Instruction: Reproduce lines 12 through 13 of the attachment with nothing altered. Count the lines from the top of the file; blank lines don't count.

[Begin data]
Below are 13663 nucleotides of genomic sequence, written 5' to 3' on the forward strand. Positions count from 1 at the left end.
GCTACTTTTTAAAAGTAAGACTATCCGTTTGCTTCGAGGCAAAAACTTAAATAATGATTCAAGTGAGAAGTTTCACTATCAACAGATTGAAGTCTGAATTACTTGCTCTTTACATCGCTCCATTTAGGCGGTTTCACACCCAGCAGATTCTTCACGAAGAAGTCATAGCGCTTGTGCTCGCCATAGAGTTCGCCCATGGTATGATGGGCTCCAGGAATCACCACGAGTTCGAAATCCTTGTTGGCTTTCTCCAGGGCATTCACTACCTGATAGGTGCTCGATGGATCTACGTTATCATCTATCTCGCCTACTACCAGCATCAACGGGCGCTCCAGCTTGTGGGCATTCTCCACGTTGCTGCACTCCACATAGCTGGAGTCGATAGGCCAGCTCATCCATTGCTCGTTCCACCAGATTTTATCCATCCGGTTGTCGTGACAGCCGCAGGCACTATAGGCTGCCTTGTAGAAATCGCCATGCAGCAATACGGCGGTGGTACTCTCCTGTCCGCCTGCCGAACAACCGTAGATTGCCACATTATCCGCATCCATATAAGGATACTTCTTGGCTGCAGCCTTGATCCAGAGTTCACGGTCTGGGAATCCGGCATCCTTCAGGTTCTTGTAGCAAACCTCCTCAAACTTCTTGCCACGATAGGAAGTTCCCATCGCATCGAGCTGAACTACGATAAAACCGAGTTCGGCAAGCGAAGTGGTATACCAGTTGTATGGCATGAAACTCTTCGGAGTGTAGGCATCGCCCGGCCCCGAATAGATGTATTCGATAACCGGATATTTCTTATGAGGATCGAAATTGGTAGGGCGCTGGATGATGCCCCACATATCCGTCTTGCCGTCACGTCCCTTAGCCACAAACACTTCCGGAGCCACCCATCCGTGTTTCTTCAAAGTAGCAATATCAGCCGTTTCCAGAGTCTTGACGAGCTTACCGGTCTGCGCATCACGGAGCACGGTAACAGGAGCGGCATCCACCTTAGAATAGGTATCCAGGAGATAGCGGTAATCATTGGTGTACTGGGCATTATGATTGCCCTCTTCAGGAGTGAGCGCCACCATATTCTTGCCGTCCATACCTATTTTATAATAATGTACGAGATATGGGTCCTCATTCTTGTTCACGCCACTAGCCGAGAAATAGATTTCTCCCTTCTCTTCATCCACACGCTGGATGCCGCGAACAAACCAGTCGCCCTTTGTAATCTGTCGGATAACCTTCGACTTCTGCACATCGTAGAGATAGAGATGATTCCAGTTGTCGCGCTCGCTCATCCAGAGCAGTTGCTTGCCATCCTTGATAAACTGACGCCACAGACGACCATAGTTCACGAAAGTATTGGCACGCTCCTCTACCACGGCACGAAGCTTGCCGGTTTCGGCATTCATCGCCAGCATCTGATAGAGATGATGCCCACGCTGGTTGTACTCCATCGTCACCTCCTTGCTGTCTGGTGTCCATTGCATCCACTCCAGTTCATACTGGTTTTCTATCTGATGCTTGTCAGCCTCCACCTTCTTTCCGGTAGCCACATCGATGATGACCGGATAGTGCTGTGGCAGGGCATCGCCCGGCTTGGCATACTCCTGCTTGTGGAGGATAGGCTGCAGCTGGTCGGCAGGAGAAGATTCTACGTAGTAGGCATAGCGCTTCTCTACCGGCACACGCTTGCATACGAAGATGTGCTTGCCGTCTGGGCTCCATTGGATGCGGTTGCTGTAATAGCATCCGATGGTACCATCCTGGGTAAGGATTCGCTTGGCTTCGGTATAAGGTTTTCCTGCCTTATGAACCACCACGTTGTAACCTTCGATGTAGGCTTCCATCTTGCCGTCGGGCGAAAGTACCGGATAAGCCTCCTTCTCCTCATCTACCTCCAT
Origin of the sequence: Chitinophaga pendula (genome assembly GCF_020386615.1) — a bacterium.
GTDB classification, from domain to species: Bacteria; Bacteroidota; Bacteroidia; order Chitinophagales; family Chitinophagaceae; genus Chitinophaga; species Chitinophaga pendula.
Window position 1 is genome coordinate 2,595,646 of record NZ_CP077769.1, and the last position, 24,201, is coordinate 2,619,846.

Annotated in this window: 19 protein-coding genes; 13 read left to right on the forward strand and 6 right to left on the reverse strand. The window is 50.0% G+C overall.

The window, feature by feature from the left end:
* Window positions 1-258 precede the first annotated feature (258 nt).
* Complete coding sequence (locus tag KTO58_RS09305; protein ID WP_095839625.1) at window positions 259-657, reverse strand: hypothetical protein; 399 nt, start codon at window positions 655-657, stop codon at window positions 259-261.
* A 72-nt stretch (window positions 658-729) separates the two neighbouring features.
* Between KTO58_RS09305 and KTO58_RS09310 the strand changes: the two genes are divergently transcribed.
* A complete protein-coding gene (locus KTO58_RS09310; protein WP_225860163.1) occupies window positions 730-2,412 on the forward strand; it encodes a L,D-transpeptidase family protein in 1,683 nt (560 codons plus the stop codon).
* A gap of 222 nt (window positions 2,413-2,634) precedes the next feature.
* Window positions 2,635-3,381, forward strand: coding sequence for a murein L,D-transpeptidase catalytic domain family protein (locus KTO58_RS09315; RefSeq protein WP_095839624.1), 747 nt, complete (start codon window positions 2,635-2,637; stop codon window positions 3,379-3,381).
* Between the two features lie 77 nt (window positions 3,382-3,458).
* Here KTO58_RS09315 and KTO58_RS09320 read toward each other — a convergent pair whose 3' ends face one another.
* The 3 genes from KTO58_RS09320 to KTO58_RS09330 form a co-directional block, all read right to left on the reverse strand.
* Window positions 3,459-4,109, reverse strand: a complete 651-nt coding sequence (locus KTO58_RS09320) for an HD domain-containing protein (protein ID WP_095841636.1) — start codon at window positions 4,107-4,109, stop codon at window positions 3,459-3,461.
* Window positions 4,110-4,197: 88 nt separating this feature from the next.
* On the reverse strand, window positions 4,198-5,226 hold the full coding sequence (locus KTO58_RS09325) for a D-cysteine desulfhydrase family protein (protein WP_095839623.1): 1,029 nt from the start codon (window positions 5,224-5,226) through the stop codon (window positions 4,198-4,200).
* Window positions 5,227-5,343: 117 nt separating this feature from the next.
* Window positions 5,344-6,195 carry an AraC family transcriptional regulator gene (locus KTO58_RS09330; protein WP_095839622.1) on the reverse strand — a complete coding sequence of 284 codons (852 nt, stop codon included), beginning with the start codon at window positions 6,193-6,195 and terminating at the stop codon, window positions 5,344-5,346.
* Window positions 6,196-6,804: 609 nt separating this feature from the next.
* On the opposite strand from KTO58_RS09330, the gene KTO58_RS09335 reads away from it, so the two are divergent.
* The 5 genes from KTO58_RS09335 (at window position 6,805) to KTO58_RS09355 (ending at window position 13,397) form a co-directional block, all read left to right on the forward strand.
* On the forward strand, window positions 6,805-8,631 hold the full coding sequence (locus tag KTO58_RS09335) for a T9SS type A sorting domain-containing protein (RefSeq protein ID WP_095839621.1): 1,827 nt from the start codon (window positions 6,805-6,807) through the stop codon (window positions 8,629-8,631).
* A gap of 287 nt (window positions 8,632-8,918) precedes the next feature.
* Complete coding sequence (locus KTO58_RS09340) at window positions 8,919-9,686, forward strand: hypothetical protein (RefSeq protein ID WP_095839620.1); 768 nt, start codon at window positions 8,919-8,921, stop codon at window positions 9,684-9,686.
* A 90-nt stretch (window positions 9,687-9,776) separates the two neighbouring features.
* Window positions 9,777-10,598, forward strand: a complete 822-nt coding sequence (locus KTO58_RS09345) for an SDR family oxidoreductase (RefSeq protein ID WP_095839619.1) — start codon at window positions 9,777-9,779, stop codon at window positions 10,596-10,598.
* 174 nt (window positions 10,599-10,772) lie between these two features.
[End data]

* A complete protein-coding gene (locus KTO58_RS09310; protein WP_225860163.1) occupies window positions 730-2,412 on the forward strand; it encodes a L,D-transpeptidase family protein in 1,683 nt (560 codons plus the stop codon).
* A gap of 222 nt (window positions 2,413-2,634) precedes the next feature.